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Chesapeake Energy Incinerates $1.9 Billion In Midstream Liabilities

Summary

Chesapeake Energy Corporation arguably spent far too much on its 2015 drilling activities, largely due to its massive midstream liabilities in the event its production base declines.

Chesapeake is effectively trading its entire position in the Barnett play and $334 million in cash to shed $1.9 billion of its future midstream payments related to the asset.

This deal will increase Chesapeake's annual income generation by $200 million - $300 million from 2016 to 2019 as its GT&P expenses fall dramatically lower.

Due to massive MVC shortfall fees, Chesapeake will also see its PV-10 value increase by $550 million by shedding its Barnett operations and associated problems.

The embattled upstream player is doing whatever it can to be in a position to pay off its 2017 maturities, and this is a step in the right direction.

Chesapeake Energy Corporation (NYSE:CHK) produced 679,200 BOE/d on average during 2015 as the company spent far too much money developing its extensive acreage position. The embattled upstream firm spent ~$3.65 billion on capital expenditures last year, including $3 billion on drilling & completion activities, $231 million on acquisition and geological programs, and $424 million on capitalized interest.

For $3 billion, Chesapeake Energy ran an average of 28 rigs to spud 499 gross wells, complete 547 gross wells, and turn 650 gross wells online, resulting in high single-digit production growth when adjusting for asset sales. That was growth Chesapeake didn't need as it ate up its entire cash pile, creating colossal headaches for the company during a time when it really really needed liquidity.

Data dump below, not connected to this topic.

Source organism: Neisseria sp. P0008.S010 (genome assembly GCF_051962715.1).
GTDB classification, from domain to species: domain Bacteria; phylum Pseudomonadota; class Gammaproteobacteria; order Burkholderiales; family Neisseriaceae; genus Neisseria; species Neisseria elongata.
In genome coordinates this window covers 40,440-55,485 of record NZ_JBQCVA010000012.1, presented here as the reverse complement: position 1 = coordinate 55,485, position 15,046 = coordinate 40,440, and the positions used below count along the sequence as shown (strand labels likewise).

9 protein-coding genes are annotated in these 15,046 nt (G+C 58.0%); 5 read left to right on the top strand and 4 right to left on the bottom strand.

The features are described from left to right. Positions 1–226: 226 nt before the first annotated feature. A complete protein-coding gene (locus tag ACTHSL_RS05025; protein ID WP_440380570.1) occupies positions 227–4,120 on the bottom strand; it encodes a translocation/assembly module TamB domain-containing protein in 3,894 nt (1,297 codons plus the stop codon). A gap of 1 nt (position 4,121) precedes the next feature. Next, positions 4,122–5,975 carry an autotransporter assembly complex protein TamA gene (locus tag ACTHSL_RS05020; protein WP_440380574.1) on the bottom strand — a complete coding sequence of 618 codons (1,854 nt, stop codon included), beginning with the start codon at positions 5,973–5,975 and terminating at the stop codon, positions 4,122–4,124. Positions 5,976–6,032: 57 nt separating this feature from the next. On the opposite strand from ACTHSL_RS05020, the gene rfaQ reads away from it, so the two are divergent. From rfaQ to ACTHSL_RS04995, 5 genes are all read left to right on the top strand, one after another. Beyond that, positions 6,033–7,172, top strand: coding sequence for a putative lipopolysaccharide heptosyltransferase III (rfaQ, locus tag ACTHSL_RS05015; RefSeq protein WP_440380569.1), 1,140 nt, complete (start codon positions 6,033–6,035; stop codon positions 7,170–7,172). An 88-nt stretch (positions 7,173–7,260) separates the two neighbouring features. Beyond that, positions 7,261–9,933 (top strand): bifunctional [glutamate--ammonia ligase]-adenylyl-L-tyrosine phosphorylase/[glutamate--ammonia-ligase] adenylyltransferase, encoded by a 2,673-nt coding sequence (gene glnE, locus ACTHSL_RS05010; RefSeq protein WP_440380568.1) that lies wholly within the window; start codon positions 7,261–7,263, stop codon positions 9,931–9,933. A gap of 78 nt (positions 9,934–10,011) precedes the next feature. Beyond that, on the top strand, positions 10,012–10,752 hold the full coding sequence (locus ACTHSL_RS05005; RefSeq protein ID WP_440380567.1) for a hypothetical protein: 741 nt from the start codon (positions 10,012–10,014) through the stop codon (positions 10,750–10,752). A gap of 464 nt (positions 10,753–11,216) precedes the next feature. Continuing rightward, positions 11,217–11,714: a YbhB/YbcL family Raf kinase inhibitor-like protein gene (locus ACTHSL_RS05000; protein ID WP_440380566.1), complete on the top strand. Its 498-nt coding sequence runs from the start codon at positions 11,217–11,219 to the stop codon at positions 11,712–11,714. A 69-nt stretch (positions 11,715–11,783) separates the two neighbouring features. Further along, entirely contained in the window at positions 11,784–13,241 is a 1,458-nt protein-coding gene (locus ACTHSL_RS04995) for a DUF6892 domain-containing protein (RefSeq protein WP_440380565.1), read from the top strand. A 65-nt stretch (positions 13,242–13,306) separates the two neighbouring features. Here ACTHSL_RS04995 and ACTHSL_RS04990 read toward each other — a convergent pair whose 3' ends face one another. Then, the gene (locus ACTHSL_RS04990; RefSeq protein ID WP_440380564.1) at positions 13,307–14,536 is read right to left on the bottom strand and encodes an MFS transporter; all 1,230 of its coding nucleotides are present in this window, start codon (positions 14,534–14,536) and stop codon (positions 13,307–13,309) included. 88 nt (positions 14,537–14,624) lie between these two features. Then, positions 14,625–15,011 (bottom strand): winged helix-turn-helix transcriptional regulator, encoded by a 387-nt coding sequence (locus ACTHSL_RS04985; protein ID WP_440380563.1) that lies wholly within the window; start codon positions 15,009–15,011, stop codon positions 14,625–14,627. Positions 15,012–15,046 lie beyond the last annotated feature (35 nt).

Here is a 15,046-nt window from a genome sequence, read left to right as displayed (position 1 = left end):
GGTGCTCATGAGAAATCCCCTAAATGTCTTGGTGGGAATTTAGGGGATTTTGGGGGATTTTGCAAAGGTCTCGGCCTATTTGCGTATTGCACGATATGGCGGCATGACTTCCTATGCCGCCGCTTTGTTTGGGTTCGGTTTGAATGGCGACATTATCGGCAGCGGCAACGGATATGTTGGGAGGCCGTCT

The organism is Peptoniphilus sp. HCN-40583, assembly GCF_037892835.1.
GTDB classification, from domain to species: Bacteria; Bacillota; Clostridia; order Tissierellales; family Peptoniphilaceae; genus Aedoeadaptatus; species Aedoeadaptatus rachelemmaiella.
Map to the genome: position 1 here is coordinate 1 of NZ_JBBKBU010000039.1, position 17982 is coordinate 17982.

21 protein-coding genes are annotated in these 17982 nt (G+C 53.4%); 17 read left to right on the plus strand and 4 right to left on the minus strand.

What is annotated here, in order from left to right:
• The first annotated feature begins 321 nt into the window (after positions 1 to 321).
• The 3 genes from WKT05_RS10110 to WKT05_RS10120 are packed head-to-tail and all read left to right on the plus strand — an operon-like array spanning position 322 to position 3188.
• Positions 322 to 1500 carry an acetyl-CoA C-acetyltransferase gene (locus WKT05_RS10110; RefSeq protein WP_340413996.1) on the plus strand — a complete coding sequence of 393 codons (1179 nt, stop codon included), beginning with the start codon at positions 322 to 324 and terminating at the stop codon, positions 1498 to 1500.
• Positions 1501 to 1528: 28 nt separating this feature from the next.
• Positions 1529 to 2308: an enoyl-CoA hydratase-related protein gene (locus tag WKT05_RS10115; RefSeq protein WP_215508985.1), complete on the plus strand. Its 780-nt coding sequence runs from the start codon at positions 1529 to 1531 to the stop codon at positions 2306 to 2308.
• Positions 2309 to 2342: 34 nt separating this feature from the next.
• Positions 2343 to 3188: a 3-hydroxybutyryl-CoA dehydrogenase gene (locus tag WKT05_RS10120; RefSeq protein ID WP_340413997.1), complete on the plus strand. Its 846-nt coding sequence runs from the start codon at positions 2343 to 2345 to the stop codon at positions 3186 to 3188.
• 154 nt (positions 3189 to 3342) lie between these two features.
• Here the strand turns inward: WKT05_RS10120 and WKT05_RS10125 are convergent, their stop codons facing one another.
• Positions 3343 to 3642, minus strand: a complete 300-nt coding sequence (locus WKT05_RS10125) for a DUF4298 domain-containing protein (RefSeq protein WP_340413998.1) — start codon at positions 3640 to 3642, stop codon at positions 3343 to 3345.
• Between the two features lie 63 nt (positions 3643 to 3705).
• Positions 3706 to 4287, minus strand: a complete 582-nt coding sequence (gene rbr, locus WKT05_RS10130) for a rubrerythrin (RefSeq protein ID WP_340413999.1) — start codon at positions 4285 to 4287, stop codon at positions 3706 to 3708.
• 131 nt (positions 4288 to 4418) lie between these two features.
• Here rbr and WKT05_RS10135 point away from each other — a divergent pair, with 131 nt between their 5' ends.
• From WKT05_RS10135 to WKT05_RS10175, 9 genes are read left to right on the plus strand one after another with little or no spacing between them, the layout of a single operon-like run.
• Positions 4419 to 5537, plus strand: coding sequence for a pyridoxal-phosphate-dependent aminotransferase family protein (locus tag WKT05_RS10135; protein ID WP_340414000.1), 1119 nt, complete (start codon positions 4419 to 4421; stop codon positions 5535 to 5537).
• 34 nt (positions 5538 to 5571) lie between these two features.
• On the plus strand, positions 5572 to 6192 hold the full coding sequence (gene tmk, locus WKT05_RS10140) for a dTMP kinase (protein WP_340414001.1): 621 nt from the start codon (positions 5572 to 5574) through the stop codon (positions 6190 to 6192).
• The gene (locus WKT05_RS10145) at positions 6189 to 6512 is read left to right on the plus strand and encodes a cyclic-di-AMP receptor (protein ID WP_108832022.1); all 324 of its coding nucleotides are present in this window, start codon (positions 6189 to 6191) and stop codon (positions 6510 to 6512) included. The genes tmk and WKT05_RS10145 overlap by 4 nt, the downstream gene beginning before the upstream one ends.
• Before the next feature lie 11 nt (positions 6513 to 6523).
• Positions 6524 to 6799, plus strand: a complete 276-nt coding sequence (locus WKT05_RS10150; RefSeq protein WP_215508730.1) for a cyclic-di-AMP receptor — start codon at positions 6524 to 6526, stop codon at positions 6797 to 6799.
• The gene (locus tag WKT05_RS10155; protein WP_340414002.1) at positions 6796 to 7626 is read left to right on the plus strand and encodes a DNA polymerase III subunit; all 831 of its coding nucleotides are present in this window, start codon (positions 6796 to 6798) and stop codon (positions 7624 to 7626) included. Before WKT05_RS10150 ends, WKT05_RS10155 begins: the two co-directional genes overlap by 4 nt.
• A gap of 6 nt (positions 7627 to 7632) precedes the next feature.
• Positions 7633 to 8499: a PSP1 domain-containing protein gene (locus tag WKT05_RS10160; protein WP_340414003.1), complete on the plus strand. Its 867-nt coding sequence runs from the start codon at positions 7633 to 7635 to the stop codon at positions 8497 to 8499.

To get a glimpse of the impact of Chesapeake's outspend look at the carnage dealt to its balance sheet during the worst of the downturn. At the end of 2014, Chesapeake Energy Corporation had $7.47 billion in current assets (including $4.11 billion in cash) versus $5.86 billion in current liabilities and $11.15 billion in long term debt. By the end of June 2016, Chesapeake had $1.2 billion in current assets (includes a whopping $4 million in cash) against $3.78 billion in current liabilities (includes $1.03 billion in debt maturities coming up) and $8.62 billion in long term debt.

Keep in mind Chesapeake Energy's debt reduction was aided by trading equity for debt, purchasing debt on the open market at steep discounts, and through its debt swap program. Even when factoring those maneuvers in, the reduction in Chesapeake Energy's short and long term liabilities ($4.61 billion) was exceed by the cut in its current assets ($6.27 billion) by $1.66 billion, and that comes after a series of asset sales worth over $1 billion as well. Considering Chesapeake's upcoming maturities, some of the cash spent on its 2015 capex budget would have been better directed elsewhere.

On a positive note, Chesapeake Energy was able to bring its volumetric production payment liabilities down from $5.48 billion at the end of 2014 to $1.95 billion at the end of Q2 2016. Below is a look at Chesapeake Energy Corporation's balance sheet streamlining process.

Source: Chesapeake Energy Corporation Q4 2014 10-K

Source: Chesapeake Energy Corporation Q2 2016 10-Q

What has kept Chesapeake Energy going was the decision by its creditors to keep its $4 billion revolving credit line's borrowing base as Chesapeake pledged most of its assets to secure the facility. Chesapeake's creditors pushed back the next borrowing base redetermination to June 15, 2017, giving the...


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